- Pull the power valves out. First spray the valves with carb cleaner or brake cleaning fluid to loosen the carbon buildup on the valves. Then scrape the buildup off the valves. Hasara uses a razor blade. The valves are made of a hardened material so if you're careful, you're not going to hurt them. You can also use a wire brush to clean the valves.
- "I pretty much stay away from the slot where the valve goes in," Hasara said. "If you think you need to clean the slot itself, don't do anything that would allow foreign objects to fall down into the cylinder." Hasara suggests if you do try to clean the slot, maybe put a shop towel on a screwdriver and gently wipe it out. Don't scrape the slot.
- Repeat the process for both exhaust valves.
- Put the exhaust valve housing back into place. Before replacing the bolts that hold the exhaust valves into place, put a drop or two of Loctite on the bolts. Tighten the bolts.
Adjust the chain tension on the chaincase
Although Hasara said, "It's a good idea to check the chain tension on your Polaris anytime you check the power valves," it's not a bad idea to check the chain tension on your mountain sled regardless of the brand and model. "The chain can stretch on any snowmobile, not just Polaris," he said.
We'll cover how to check the chain tension on an RMK but be aware that the exact method of checking other brands might vary a bit.
- Remove the side panel on the chaincase side of the sled.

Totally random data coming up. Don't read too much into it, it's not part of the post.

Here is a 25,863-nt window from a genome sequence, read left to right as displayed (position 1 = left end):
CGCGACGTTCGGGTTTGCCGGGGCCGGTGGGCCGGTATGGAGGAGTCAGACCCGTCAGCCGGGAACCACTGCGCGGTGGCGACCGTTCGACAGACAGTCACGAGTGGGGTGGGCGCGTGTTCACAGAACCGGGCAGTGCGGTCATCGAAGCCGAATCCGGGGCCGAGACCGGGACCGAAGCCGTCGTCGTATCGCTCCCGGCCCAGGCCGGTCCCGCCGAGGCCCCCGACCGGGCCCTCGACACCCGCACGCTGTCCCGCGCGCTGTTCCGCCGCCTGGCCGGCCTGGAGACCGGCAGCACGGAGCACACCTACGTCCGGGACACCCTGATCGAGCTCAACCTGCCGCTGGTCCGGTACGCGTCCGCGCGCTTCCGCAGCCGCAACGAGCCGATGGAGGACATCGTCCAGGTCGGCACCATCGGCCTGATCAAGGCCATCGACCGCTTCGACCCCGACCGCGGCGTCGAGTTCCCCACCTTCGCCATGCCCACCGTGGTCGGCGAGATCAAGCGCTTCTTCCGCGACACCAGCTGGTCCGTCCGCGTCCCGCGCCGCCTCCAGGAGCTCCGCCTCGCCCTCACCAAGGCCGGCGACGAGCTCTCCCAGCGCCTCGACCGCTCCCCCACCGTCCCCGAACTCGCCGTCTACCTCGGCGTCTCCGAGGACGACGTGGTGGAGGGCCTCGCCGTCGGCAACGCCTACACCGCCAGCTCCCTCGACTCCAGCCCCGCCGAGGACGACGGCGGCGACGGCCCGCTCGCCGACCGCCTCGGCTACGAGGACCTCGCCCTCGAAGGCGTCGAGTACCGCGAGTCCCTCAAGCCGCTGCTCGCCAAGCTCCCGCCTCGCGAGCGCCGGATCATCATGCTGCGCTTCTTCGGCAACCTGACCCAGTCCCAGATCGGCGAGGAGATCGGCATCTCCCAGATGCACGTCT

- Remove the exhaust can. This is a must so you have access to the chaincase.
- On the front of the chaincase-toward the front of the sled-find the jam nut.
- Using a 9/16-inch wrench, hold the bolt and loosen the jam nut two or three rotations.
- Then, using your hand and not a wrench, tighten the bolt until it's finger tight. If it won't turn, then your chain is already tight. Back the bolt out and retighten with your fingers.
- Retighten the jam nut.
- Replace the exhaust can.
Hasara said there was a consensus among several of his mechanic friends who work on Ski-Doo sleds that one of-if not the-most important maintenance course of action is to clean the primary clutch on a regular basis.
Hasara explained, "The reason a Ski-Doo clutch needs to be cleaned more often is because it's more enclosed compared to say a Cat or Polaris. So the debris tends to stay in the clutch area rather than fall or blow out. That debris is mostly belt dust."
In addition to basic hand tools, to tackle this job you'll also need a clutch puller (an online check at www.parts-unlimited.com shows a Ski-Doo clutch puller for around $20) to take the clutch apart.
If you're not comfortable tackling this project, at least power wash the clutch, Hasara said.
You don't have to remove the belt before washing out the clutch. Go to the car wash after each ride. Use soapy water first, then clean water. Stick the wand right in the clutch. When you're done power washing the clutch, fire up the sled and let it run for a minute or two and the water will disperse. If you can't power wash after every ride, Hasara said do it at least every 500 miles. The same goes with taking the clutch apart and cleaning: every 500 miles.
If you're going to remove the clutch to clean and inspect it, here are the basic instructions.
- Using 21mm wrench, remove the clutch bolt.
- Using the clutch puller, remove the clutch as a complete assembly.
- Use the clutch puller to separate the clutch halves. Separate the governor cup from the movable sheave.
- Inspect the bushings on the arms and the rollers. Replace if worn or damaged.
- This shows the belt dust that was left after tapping the clutch on the bench. The clutch hasn't even been cleaned yet.
- Clean the clutch with hot soapy water and a brush. Rinse with clean water.
- Reverse the process to put the clutch back together and back on the snowmobile.